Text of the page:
Residents along Calle Concordia, some of whom helped give birth to Oro Valley's emergence as a town, are now viewing the town as its enemy. Some are even talking secession.
Seven residents living near the town's Public Works Department facilities at 680 W. Calle Concordia have filed claims against the town totaling more than $1 million for alleged reductions in the value of their property resulting from public works operations.
Allegations in the claims include taking of property without compensation, creating a public danger without compensation, violation of a residential zone and creating a public nuisance.
Claimants and amounts sought include: J. Sidney and Lena Mae Cotner, $151,000; John and Dina Gouveia, $125,000; Ninette Klinger, $150,000; Paul and Judy Smith, $250,000; Karen Harned, $85,000; Eric and Mary Huntsman, $100,000; and Celta Sheppard, $125,000.
The amounts were based on consultation with attorney Dennis A. Rosen regarding the negative impact the public works operations were having on their ability to sell their homes, Sheppard said.
Residents want the public works maintenance yard moved. Their demands are putting the Town Council in a tough position.
On one side are the Calle Concordia residents who support placing the public works maintenance operations on the 212-acre Naranja Town Site at the north side of Naranja Drive, about one-half mile east of La Canada Drive.
On the other are those who oppose placing any buildings on the Naranja site and want it reserved for purely recreational and cultural uses. This is the recommendation a task force and executive committee has relayed to the Town Council.
In letters to Mayor Paul Loomis and members of the council, residents who have filed claims of property damage against the town refer to promises made by town officials dating back more than 20 years to have the public works maintenance yard operations moved off the five-acre site as soon as a location was chosen for a new town hall.
The town moved into its current Town Hall, named for Mayor E. S. Engle, at 11000 N. La Canada Drive, in March 1991.
Public Works has been on Calle Concordia since 1977, initially as part of leased space until the town bought the site in 1978 for $67,000, according to a history of Oro Valley written by Henry Suozzi, a member of the town's Board of Adjustment.
Today, the town's old Town Hall and smaller buildings remain on the Calle Concordia site where more than 50 people are employed. As many as 100 vehicles, including those of employees and the town, as well as 14 pieces of heavy machinery also occupy the site at various times.
A trailer was placed on the site about a year and a half ago. The trailer is served by a septic tank designed for a single family residence, but the tank is serving a much more intense demand.
Residents said they've been told the trailer would be gone within two years. The pledge is being greeted "with cynicism and little hope."
James Kriegh, one of the town's founders, said years ago, at about the same time the Town Council under former Mayor Cheryl Skalsky was awarding a construction contract for the current Town Hall, an opportunity arose for the town to buy a 30,000 square-foot building on North Oracle near Hanley Boulevard.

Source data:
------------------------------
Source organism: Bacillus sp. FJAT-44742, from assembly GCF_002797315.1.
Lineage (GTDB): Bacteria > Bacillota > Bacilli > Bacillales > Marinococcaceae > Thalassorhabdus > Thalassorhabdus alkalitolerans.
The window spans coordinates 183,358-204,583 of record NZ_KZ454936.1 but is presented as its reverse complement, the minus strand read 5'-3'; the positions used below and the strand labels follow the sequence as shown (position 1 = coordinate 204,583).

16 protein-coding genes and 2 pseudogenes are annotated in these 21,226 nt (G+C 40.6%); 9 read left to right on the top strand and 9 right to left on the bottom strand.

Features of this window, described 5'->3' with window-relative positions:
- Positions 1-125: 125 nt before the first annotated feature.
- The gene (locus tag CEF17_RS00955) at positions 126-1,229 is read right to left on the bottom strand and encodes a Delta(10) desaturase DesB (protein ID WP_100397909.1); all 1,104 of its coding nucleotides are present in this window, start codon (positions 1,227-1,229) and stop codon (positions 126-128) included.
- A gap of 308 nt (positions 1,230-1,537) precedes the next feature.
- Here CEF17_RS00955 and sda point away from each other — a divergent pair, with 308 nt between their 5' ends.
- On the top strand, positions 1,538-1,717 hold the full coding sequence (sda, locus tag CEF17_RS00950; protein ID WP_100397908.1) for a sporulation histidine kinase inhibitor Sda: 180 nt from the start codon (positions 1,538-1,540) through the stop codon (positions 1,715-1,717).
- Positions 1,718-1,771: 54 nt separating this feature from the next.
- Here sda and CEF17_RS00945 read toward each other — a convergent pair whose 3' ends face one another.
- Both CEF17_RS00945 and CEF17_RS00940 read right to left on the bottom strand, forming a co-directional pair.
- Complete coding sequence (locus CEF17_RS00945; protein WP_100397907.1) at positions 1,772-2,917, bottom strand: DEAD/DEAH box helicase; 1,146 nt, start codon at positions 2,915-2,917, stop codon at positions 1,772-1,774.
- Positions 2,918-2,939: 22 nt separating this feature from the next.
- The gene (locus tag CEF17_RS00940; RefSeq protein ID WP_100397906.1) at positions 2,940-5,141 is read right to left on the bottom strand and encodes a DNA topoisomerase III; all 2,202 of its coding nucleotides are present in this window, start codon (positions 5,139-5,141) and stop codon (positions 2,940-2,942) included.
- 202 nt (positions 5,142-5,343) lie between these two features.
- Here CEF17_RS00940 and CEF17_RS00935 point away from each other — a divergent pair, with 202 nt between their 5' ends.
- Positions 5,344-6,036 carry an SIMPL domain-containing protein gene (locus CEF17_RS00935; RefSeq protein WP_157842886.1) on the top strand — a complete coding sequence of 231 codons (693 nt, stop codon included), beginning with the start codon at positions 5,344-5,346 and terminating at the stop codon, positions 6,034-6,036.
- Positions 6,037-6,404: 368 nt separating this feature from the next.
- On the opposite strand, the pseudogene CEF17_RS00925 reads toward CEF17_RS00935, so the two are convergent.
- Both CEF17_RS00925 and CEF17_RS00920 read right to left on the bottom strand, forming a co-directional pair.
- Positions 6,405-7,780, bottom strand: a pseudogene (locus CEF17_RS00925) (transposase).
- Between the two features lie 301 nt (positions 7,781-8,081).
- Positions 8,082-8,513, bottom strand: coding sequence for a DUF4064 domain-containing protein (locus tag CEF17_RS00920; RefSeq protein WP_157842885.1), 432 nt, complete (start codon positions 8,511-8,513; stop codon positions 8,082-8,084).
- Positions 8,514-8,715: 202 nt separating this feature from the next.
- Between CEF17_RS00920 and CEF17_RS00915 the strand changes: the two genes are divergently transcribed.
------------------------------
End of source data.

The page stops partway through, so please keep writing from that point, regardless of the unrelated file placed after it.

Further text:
Kriegh recalled the cost being about $750,000 and said such a move at the time would have enabled the town to have all its facilities there, including public works, but the council voted down the purchase and the current Town Hall complex was developed at a cost of several million, he said.
In the earlier years of town growth there was little money available to purchase land for buildings, much less build them, Kriegh said, but the intention even back then was to put public works operations on Naranja if the town could buy the land.
Kriegh said he couldn't explain why no recommitment to that objective was made when the Naranja Town Site was purchased two years ago.
Residents have told councilmembers they believe the filing of claims for property damage was necessary to get the council's attention in the wake of a trail of "deceitfulness, dishonesty and an an apparent unwillingness on the part of the town to honor its commitments."
"When you can't communicate, you're forced to litigate," said Celta Sheppard, leader of the group filing claims against the town, adding that residents are extremely reluctant to sue the town.
A lawsuit, however, could result should the town fail to respond to the claims within 60 days.
Sheppard said an offer was made to purchase the public works site for $500,000 and allow public works operations to continue for two years, but that offer has been rejected.
For Sheppard, what triggered her encouragement of other residents to join in the filing of property damage claims was learning that a task force and executive committee had recommended against locating town buildings at Naranja.
"We were sickened by the news that the Naranja Town Site was not to include any town facilities," Sheppard said. "For years we had seen hanging in the old Town Hall a map of how the town had planned to relocate its facilities to that location 24 years ago.
"(Former) Mayor Engle promised me, as well as others, that as soon as the town relocated the property at 680 W. Calle Concordia would be returned to its original zoning and the (residential) integrity of the neighborhood would be restored."
Assumptions of not being able to relocate the public works operations at Naranja, however, may be premature.